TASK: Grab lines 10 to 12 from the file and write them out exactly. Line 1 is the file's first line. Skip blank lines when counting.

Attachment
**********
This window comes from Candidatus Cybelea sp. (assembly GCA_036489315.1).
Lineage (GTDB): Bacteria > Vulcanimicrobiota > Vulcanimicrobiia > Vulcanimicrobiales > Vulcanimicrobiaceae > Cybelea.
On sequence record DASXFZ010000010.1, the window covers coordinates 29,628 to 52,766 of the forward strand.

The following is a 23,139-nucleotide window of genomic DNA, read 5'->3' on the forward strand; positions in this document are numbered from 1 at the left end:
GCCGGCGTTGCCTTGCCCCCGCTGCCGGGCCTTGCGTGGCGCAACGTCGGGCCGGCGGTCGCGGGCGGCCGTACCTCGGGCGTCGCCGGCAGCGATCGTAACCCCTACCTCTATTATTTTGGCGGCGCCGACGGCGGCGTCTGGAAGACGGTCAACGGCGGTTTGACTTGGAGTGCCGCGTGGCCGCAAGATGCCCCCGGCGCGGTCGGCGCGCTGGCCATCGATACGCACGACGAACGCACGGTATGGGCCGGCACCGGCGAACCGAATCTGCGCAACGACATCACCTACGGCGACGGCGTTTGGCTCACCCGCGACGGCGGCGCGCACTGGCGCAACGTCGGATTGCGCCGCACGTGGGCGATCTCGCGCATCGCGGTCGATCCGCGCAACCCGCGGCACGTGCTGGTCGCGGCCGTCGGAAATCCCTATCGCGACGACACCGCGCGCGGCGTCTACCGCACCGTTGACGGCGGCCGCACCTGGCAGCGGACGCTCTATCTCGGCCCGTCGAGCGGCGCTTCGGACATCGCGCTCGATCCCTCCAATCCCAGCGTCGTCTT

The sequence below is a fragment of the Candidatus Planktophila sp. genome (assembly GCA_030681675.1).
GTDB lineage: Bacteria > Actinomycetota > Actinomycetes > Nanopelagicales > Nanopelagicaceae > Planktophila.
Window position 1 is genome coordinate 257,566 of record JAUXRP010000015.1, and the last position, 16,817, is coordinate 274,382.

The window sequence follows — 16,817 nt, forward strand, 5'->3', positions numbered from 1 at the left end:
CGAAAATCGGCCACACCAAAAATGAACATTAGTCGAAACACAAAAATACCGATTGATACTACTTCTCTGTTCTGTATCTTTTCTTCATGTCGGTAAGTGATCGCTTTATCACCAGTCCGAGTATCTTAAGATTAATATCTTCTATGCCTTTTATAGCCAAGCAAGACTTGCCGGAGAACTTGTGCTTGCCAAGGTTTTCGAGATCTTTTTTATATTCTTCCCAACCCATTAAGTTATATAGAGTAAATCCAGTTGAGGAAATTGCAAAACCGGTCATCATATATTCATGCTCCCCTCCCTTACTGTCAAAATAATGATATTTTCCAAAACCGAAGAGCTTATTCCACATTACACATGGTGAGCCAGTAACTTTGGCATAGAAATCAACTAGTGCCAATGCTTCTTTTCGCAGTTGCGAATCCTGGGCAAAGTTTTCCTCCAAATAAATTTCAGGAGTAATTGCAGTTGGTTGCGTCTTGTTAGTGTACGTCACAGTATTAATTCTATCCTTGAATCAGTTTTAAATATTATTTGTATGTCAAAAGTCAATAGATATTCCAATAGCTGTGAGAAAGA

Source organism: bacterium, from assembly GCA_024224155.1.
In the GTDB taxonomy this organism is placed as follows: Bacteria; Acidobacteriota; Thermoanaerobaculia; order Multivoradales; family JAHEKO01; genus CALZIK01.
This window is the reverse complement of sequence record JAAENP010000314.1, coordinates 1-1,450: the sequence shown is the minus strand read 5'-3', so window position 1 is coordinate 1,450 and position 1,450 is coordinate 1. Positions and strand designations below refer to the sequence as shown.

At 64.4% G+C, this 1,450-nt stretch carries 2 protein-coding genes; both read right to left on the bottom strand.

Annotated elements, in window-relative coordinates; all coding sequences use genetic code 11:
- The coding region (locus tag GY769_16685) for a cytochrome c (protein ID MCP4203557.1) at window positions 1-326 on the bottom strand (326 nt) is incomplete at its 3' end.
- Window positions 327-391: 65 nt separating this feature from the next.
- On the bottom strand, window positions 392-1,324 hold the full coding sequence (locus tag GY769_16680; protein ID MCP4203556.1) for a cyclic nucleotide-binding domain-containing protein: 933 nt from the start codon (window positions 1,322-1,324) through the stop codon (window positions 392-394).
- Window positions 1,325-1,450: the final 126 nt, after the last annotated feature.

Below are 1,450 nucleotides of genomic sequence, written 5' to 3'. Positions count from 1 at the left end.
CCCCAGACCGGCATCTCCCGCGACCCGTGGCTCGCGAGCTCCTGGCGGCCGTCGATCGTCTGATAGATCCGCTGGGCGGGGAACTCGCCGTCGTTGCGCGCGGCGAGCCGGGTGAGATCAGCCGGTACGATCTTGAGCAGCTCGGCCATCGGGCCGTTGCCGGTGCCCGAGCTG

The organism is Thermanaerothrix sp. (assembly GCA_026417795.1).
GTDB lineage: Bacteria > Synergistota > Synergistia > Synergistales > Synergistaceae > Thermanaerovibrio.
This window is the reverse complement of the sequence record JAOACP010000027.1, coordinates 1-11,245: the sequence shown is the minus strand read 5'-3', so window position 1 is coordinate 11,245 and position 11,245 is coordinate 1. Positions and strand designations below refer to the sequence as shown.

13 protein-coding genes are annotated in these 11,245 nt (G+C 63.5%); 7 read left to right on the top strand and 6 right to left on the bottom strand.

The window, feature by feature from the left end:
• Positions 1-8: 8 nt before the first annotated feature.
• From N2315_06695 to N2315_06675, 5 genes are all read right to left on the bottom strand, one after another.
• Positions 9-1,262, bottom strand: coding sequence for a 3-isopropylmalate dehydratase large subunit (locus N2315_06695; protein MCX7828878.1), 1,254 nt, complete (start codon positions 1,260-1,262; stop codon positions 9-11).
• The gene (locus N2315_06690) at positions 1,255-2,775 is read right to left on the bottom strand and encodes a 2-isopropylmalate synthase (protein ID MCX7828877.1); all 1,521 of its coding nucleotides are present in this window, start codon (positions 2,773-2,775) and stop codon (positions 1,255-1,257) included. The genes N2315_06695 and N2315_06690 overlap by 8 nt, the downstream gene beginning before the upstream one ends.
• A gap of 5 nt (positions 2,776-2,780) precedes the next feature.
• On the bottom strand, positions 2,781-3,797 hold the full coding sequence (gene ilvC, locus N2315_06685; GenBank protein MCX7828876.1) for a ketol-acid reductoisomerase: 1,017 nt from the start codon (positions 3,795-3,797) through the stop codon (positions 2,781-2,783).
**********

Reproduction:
CGAAAATCGGCCACACCAAAAATGAACATTAGTCGAAACACAAAAATACCGATTGATACTACTTCTCTGTTCTGTATCTTTTCTTCATGTCGGTAAGTGATCGCTTTATCACCAGTCCGAGTATCTTAAGATTAATATCTTCTATGCCTTTTATAGCCAAGCAAGACTTGCCGGAGAACTTGTGCTTGCCAAGGTTTTCGAGATCTTTTTTATATTCTTCCCAACCCATTAAGTTATATAGAGTAAATCCAGTTGAGGAAATTGCAAAACCGGTCATCATATATTCATGCTCCCCTCCCTTACTGTCAAAATAATGATATTTTCCAAAACCGAAGAGCTTATTCCACATTACACATGGTGAGCCAGTAACTTTGGCATAGAAATCAACTAGTGCCAATGCTTCTTTTCGCAGTTGCGAATCCTGGGCAAAGTTTTCCTCCAAATAAATTTCAGGAGTAATTGCAGTTGGTTGCGTCTTGTTAGTGTACGTCACAGTATTAATTCTATCCTTGAATCAGTTTTAAATATTATTTGTATGTCAAAAGTCAATAGATATTCCAATAGCTGTGAGAAAGA

Source organism: bacterium, from assembly GCA_024224155.1.
In the GTDB taxonomy this organism is placed as follows: Bacteria; Acidobacteriota; Thermoanaerobaculia; order Multivoradales; family JAHEKO01; genus CALZIK01.